Jacobins, Russian

Jacobins, Russian

 

supporters of the conspiratorial political current known as Jacobinism that developed within Narodnichestvo (Populism). In spite of the article of faith that prevailed in the revolutionary milieu—namely, belief in the possibility of a victorious peasant revolution—the Russian Jacobins had doubts about the peasantry’s revolutionary potential; they held that the revolution must start with a coup d’etat carried out by the organized revolutionary minority and that the latter, having seized power, would establish a revolutionary dictatorship and decree social changes. Unlike the French Jacobins, the Russian Jacobins were Utopian socialists; organizationally and ideologically they were close to the French Blanquists.

Certain aspects of Jacobinism can be found among earlier revolutionaries—specifically, among the Decembrists (P. I. Pestel’) and in the Petrashevskii circle (N. A. Speshnev). The first manifesto of the Russian Jacobins was Young Russia, a proclamation by P. G. Zaichnevskii whose ideas were shared, for example, by some members of the Ishutin circle and of S. G. Nechaev’s Narodnaia Rasprava (People’s Vengeance).

The first circle of Russian Jacobins, known as the Slavic Circle, was formed in Zürich in the early 1870’s; it included Nechaev, K. M. Turski, K. Ianitskii, and E. N. Iuzhakova. Among those who joined the circle in the mid-1870’s were P. N. Tkachev, P. V. Grigor’ev, and M. N. Shreider. The Slavic Circle published the journal Nabat (The Tocsin) and maintained contacts with Polish, French, and Balkan revolutionaries. A Jacobin group, the Society for the Liberation of the People, was founded in Switzerland in late 1877. In Russia, Jacobin groups were formed in Orel (the group known as the “eaglets’ circle” [after orel—“eagle” in Russian], which included Zaichnevskii and M. N. Oshanina), in Odessa (I. M. Koval’skii’s circle), in Kiev, and in St. Petersburg.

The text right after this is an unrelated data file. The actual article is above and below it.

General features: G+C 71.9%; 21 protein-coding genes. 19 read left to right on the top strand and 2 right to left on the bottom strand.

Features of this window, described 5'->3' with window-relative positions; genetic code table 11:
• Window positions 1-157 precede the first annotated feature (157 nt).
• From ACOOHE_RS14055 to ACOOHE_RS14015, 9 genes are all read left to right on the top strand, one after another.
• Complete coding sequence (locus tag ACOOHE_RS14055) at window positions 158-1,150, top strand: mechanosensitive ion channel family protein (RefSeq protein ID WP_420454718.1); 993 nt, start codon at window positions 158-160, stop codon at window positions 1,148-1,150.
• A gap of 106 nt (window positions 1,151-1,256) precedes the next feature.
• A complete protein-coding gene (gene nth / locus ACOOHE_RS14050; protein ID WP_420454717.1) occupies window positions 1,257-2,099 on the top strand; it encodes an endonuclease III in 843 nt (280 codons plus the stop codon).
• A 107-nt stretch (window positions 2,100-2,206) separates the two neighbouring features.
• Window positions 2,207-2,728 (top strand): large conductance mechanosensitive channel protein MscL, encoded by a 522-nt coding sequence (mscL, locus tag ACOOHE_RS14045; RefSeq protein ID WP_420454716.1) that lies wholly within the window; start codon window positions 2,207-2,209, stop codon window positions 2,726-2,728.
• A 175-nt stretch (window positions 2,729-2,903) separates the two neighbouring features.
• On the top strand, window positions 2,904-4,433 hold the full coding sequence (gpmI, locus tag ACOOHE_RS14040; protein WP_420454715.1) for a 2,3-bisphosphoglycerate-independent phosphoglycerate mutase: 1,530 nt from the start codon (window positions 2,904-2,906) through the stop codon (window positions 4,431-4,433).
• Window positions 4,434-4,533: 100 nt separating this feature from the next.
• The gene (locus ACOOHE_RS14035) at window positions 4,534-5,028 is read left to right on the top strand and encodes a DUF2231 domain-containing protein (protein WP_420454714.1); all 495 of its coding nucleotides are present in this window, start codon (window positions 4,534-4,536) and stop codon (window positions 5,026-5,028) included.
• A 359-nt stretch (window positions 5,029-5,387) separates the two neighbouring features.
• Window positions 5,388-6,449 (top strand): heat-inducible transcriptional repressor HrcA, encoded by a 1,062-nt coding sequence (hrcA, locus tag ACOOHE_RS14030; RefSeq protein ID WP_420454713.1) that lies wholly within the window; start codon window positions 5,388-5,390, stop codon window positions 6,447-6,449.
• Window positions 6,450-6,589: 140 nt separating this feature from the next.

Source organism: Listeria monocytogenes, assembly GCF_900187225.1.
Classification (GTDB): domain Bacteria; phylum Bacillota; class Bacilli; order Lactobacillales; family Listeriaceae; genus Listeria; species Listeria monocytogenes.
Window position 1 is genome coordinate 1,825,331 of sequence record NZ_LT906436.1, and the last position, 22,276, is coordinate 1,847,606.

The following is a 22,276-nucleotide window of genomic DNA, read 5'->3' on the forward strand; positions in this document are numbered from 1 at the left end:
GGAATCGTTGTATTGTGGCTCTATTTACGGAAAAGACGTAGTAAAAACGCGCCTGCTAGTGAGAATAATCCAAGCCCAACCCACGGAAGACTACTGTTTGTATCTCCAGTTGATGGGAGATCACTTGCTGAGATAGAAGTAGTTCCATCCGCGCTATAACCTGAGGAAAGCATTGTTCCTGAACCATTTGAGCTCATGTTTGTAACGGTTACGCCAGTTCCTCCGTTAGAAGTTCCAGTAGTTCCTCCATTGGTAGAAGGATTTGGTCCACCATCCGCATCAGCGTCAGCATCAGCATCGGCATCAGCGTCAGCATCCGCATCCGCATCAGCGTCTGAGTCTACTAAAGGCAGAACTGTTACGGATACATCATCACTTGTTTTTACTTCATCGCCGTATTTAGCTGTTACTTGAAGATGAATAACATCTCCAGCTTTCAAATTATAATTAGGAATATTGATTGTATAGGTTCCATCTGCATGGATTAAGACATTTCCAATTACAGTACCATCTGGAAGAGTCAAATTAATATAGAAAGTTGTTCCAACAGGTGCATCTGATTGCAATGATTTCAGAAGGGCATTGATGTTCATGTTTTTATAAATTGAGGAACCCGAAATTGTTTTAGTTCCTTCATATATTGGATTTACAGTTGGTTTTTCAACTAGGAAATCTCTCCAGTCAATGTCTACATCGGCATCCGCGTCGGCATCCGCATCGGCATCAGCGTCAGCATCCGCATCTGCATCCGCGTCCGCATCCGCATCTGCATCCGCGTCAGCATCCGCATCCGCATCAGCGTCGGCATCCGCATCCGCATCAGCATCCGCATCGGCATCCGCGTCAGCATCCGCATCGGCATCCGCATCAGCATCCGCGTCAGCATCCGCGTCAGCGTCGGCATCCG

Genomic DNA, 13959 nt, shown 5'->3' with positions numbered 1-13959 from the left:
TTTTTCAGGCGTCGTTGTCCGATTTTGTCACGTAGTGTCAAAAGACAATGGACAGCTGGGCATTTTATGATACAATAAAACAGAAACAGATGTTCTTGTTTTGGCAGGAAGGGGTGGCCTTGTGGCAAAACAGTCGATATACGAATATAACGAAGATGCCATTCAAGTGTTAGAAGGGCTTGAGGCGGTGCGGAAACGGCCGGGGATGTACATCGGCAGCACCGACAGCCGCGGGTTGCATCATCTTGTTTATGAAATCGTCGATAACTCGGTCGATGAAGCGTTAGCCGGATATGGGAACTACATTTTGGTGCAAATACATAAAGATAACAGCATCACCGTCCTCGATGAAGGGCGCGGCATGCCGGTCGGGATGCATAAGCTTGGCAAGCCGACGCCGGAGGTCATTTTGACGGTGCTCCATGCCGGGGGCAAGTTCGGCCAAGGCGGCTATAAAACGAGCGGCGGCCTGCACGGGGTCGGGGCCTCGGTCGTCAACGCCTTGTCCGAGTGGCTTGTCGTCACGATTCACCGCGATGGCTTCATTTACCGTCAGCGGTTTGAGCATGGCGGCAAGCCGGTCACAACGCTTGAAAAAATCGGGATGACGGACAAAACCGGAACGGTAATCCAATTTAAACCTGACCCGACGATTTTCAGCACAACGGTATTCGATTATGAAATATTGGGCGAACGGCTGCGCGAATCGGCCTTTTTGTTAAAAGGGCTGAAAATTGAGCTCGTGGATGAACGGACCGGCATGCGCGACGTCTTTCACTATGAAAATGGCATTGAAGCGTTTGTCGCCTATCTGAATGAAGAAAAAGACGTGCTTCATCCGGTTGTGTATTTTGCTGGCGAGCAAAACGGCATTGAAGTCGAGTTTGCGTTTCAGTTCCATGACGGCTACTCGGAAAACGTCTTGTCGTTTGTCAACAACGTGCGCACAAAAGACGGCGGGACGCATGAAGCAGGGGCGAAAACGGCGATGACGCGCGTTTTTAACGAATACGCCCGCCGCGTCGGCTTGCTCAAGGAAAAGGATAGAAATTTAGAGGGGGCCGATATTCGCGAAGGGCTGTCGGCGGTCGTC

The Russian Jacobins had little influence among the Russian revolutionaries of the 1860’s and 1870’s; their propaganda, however, contributed to the Populists’ ideological preparation for the shift from Bakuninism toward recognition of the necessity of political struggle. The idea of the seizure of power through conspiracy was reflected in the program of the People’s Will; L. A. Tikhomirov, Oshanina, E. D. Sergeeva, and G. F. Cherniavskaia, who were members of the executive committee of the People’s Will, shared the views of the Russian Jacobins.

Russian Jacobin groups were operating in Moscow, Kursk, Smolensk, and Orel during the 1880’s. After the People’s Will was disbanded, certain elements of Jacobinism appeared in the programs of various Populist organizations, from the Terrorist Faction of the People’s Will to the People’s Right Party. In the 1890’s some of the Russian Jacobins, including V. P. Artsybushev, M. P. Golubeva, S. I. Golubev, and S. I. Mitskevich, became Social Democrats.

REFERENCES

Kusheva, E. “Iz istorii ’Obshchestva narodnogo osvobozhdeniia.’” Katorga issylka, 1931, no. 4.
Grosul, V. Ia. “O balkanskikh sviaziakh russkikh ’iakobintsev’ (70-e gody XIX v.).” In the collection Balkanskii istoricheskii sbornik, fasc. 4. Kishinev, 1974.

V. IA. GROSUL and V. A. TVARDOVSKAIA

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